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Culinary Spotlight: Forget About The Crock Pot

Photo By Nolan P. Schmidt

Everyone loves the simple thought of being able to put something in the Crock-Pot in the morning. Then, you come home after work to a finished meal that IS that simple, but is it that good?

When cooking in the crock-pot, essentially what you’re doing is simmering the protein in a liquid that will turn that protein tender over time. Technically that process is called braising. To braise means ‘to cook (meat, fish or vegetables) by sautéing in fat and then simmering slowly in very little liquid.’ The difference between braising and using a Crock-Pot is, when you braise in a pot or dutch oven, you can build on top of the flavors by searing and deglazing.

Gathering Your Meats

Unlike when you’re cooking steaks or pork chops and spending more money on those quick-cooking meats when you choose the meats for braising, you will be spending way less on bigger pieces of meat. When braising either pork, chicken or beef, you want to look for the tougher, fattier and harder working pieces. This is because the proteins break down and so will the fats that will result in a more flavorful product.

Trusting The Process

Braising has five easy steps, if you follow these steps every time, you will have a great product at the end. No matter what.

Step  Sear your meat

By searing the meat, you create a barrier to keep all of the juices in the meat. By doing that, it will bring a more complex flavor to the end product. Color equals flavor.

Step  Sautéing your vegetables

Once the meat is seared, there will be vegetables that need to be cooked as well. When cooking the vegetables you will follow the same idea as step one.

Step  Deglazing

Deglazing is a fancy way of saying you’re collecting all of the delicious brown pieces left on the bottom of the pan. You can deglaze with any liquid whether its wine, beer, vinegar, stock or even water. When that cold liquid hits the hot pan, use a wooden spoon to scrape all of the pieces off, which will help flavor your liquid.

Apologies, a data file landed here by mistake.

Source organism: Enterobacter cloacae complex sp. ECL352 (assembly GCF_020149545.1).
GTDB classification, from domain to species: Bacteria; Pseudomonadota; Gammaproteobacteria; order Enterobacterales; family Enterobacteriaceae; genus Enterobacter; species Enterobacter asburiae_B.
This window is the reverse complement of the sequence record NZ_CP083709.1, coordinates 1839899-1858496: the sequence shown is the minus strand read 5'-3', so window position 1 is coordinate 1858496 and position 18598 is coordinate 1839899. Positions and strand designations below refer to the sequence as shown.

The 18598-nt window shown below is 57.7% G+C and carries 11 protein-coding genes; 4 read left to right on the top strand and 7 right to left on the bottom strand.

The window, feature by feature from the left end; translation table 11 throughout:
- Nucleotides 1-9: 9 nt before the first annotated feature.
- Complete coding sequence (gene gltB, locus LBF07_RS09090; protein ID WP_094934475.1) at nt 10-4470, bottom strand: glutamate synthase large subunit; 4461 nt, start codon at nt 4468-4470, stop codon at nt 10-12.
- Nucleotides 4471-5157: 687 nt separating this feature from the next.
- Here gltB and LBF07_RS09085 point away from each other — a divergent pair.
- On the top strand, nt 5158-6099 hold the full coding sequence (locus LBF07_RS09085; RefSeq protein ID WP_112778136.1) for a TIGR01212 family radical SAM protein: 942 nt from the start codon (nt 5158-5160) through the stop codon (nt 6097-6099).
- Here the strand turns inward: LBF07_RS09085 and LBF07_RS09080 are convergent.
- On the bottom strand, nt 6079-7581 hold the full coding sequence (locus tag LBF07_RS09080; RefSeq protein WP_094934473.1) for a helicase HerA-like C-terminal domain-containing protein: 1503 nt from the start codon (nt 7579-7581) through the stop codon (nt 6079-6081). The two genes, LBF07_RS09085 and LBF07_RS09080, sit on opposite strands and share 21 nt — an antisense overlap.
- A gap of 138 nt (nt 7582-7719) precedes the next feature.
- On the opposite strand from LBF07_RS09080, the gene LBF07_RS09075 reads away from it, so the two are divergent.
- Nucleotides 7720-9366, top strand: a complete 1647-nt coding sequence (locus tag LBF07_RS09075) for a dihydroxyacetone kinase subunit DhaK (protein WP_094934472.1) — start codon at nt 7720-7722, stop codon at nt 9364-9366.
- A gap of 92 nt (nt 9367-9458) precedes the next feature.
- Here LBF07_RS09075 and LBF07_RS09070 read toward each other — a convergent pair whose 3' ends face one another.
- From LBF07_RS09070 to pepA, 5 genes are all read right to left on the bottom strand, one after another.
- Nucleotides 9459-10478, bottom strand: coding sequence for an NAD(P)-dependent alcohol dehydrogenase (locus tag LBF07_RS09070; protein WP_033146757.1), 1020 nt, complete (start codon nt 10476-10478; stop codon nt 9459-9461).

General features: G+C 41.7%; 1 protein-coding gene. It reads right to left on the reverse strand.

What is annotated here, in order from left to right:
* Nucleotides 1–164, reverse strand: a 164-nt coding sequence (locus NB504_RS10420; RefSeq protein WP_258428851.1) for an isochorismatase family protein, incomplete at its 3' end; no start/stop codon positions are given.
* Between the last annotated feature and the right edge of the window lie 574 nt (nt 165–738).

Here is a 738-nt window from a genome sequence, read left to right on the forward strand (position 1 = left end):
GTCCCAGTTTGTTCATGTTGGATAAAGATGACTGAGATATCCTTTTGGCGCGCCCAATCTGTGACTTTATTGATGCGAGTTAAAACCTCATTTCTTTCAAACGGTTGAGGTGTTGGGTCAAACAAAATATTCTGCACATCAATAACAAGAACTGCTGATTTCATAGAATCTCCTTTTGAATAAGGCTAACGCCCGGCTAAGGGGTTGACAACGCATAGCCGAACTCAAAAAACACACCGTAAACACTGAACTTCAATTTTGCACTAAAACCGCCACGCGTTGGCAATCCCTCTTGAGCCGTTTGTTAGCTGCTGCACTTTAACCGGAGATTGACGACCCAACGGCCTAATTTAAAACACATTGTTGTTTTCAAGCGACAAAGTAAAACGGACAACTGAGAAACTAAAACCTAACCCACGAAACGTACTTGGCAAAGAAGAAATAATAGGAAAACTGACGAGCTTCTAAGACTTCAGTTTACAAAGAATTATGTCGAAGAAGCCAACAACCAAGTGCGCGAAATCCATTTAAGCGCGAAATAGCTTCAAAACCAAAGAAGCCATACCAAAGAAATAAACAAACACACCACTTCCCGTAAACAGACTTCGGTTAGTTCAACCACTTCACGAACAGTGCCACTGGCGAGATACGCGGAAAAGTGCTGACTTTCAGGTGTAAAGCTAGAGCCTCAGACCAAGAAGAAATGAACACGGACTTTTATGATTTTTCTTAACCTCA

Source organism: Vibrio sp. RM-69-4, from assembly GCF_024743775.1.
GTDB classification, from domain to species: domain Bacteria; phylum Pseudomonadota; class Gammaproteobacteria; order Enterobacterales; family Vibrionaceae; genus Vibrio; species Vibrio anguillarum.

Step  Cover with liquid

Once the meat and vegetables are seared and the pan is deglazed, it’s time to add the liquid you’ll cook in. When adding the liquid, only add enough to where it reaches halfway up the protein you’re cooking with. If you cover it completely, you’ll be stewing the meat.

Step  Cover and cooking

The final step is to make sure your meat and liquid are in a heat-proof pan. Cover it with a lid or foil and then stick it in a 350-degree oven for any time up to five hours.

Braised Pull Pork Shoulder with Cabbage Slaw


5-8 lb pork shoulder



2 onions, chopped

1 large carrot, chopped

½ bunch of celery, chopped

4 garlic cloves, crushed

2 Tablespoons chili powder

1 Tablespoon of cumin

2 – 12oz cans of light beer

2 quarts chicken stock, or water

Fresh thyme

1 head of cabbage (red or green)

1 cup mayo

1 cup of buttermilk

1 tablespoon honey

1 tablespoon white vinegar

10 burger buns


Preheat oven to 350 degrees. Start by heating a dutch oven or heavy-bottomed pot over medium-high heat. While the pan is heating, cover pork shoulder with a generous amount of salt and pepper.

Add 2 tablespoons of vegetable oil into to pan, carefully place pork shoulder into the pan. Continue to brown the shoulder on all four sides while being careful not to burn it. Once the pork is browned, remove from the pan and set aside.

Add in your vegetables to the pan and stir around until the vegetables are softened. Deglaze the pan with the beer, add in the stock and spices. Bring to a simmer. Add in the pork shoulder. Cover and place into the oven for five-six hours.

Once the pork has braised in the oven, take it out. Wait for it to cool down a bit and then shred the pork. Serve with your favorite BBQ sauce.

Written by Joe Brunner

South Fargo native Joe Brunner is the co-owner and executive chef at Fargo dining staple Mezzaluna.

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